The Wall Street Journal recently published an article titled How You Can Survive a New Era in the Bond Market. The article suggests that investors adjust their bond allocations to tilt more towards high-yield (aka junk) bonds (both corporate and municipal) and global bonds, which tend to yield more than U.S. bonds. This advice resonates with an Op Ed by Burton Malkiel, famed author of A Random Walk Down Wall Street, at the end of 2013.
The case against bonds is straightforward. The best estimate for the expected future return from bonds is their current yield. If you hold a bond until maturity, your total return will be very close to the current yield. There are nuances to this rule. With high-yield bonds, you should expect a total return that is a bit less than the current yield due to the fact that some of these bonds will probably end in default. With bond funds, you don’t necessarily end up holding individual bonds until maturity, so the correspondence between current yield and expected return is a bit weaker. Nonetheless, with current yields as low as they are, bond investors should not expect attractive returns from most bond classes.
Stock investors generally don’t have much to fear on Friday the 13th. Historically, Friday the 13th is a relatively calm day for stocks. Jason Zweig, who writes The Wall Street Journal’s Intelligent Investor column, says it’s usually a good day for investors and says superstition about trading on this supposedly unlucky day is one of the market’s “dumbest myths.”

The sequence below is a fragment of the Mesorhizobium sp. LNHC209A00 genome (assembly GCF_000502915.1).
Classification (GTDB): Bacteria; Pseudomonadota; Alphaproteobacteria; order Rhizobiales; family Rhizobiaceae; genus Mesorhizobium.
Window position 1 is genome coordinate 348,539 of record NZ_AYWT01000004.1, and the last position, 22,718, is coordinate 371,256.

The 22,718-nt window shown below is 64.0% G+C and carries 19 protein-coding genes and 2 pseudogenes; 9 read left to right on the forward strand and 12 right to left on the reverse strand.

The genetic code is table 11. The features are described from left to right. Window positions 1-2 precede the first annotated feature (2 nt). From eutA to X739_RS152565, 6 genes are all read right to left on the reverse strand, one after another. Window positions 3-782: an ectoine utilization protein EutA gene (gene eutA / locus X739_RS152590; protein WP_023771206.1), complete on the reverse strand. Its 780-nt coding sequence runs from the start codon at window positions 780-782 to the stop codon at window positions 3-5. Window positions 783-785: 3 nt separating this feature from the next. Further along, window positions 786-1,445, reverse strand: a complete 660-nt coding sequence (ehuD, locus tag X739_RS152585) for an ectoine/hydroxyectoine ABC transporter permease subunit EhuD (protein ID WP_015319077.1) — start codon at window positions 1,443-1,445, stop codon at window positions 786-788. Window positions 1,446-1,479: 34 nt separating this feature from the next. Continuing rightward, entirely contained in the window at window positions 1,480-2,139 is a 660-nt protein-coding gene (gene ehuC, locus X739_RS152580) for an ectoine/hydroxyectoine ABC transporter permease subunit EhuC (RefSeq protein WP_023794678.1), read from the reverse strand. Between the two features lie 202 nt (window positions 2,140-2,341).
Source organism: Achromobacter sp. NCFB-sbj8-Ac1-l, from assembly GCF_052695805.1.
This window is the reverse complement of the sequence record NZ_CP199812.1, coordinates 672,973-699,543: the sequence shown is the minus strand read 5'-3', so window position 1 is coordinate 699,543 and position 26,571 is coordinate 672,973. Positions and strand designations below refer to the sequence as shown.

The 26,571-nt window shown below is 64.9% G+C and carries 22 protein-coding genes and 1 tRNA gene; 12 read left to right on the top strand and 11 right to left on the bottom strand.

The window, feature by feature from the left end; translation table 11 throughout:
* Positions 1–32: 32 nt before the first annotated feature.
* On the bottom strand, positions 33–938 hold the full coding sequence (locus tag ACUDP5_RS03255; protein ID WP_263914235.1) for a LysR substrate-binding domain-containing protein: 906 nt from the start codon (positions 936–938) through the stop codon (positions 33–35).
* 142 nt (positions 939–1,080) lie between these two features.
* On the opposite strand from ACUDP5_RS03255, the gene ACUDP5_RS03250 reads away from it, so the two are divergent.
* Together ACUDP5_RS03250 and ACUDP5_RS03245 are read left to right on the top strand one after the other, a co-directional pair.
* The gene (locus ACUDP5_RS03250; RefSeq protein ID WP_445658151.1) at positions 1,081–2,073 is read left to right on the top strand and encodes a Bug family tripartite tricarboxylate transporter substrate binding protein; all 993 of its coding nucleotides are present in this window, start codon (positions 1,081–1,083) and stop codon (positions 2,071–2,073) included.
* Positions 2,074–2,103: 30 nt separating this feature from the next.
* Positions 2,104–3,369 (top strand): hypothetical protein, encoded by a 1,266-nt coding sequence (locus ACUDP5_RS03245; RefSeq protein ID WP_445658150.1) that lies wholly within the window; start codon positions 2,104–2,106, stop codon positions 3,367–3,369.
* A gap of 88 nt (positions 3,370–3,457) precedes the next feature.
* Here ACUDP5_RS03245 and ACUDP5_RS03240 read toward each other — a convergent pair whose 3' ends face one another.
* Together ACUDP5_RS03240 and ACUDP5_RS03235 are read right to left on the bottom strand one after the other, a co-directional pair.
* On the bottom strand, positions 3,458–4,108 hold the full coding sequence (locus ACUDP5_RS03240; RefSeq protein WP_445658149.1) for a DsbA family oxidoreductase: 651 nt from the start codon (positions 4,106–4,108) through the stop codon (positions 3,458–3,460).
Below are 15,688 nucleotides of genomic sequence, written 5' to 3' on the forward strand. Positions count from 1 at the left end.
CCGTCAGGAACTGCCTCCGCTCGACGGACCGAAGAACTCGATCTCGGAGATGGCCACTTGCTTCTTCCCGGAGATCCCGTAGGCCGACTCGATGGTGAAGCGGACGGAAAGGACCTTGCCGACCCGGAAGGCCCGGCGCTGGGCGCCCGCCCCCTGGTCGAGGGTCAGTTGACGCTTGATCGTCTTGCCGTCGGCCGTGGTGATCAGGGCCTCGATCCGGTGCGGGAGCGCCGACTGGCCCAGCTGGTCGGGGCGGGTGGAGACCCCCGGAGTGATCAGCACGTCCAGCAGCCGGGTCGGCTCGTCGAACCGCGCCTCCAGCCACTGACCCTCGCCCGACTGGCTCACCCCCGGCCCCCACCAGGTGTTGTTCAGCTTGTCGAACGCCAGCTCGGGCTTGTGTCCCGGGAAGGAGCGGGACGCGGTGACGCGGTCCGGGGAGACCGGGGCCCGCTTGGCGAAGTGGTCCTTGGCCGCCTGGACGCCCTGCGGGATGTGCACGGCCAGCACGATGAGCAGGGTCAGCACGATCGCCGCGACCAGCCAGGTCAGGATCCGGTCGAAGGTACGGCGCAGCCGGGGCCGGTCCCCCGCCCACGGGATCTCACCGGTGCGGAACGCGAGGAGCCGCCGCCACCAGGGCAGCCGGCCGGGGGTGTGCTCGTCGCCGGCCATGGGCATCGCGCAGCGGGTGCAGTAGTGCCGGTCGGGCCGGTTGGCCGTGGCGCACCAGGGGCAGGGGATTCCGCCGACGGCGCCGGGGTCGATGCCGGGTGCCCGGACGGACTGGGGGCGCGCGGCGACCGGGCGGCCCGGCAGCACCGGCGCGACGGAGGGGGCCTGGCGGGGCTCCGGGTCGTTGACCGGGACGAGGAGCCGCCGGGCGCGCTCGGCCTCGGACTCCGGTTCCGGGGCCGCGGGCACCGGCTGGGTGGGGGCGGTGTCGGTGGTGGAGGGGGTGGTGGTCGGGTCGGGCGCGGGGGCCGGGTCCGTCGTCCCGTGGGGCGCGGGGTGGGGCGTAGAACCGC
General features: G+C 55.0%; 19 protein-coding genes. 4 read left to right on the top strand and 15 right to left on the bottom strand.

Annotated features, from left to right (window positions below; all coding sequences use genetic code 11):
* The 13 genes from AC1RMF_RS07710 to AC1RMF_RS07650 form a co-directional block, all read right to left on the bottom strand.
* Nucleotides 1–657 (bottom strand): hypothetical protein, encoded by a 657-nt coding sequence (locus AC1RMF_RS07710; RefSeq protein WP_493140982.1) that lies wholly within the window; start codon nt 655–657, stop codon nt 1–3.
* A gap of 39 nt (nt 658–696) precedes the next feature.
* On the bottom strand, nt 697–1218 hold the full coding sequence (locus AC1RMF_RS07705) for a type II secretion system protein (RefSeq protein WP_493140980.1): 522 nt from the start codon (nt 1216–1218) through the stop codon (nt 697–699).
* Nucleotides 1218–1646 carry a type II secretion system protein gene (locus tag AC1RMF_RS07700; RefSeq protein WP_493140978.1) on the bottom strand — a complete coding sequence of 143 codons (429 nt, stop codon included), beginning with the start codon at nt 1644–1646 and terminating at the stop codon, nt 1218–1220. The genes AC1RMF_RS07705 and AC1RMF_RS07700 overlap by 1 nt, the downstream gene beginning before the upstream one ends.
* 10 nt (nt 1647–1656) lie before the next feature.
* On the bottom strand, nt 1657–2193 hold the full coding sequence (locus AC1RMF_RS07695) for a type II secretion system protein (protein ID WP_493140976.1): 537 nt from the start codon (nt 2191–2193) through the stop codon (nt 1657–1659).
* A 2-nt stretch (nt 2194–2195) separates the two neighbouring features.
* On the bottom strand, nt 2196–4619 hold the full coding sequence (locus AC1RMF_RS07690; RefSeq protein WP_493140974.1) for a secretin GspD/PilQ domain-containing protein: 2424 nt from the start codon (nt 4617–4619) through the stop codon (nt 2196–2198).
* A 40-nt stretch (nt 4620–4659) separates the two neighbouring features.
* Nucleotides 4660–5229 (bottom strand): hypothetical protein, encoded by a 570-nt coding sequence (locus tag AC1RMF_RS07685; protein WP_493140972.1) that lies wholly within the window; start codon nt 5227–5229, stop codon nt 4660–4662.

Bond yields, however, are seriously worrying to Geoff Considine. Here’s why. Continue reading →
First, France now has the same credit rating from S&P as the United States. As you’ll remember, S&P downgraded U.S. sovereign debt from AAA to AA+ back in August 2011. Second, the yield on France’s 10-year bonds is at 3.08%. While this yield is well above the U.S. 10-year Treasury yield of 1.9%, it is certainly not a sign that the bond market sees substantial credit or interest rate risk associated with France. The media response to the downgrade is reminiscent of the situation in July last year when there was a media frenzy surrounding the possibility that the U.S. would fail to raise the debt ceiling and technically default on its debts.
Third, we can better understand the markets for debt (bonds) if we also look at the markets for equity (stocks). They are related. The appetite of investors for risk (and that of the market as a whole) varies through time. When investors are broadly risk averse, they are less willing to Continue reading →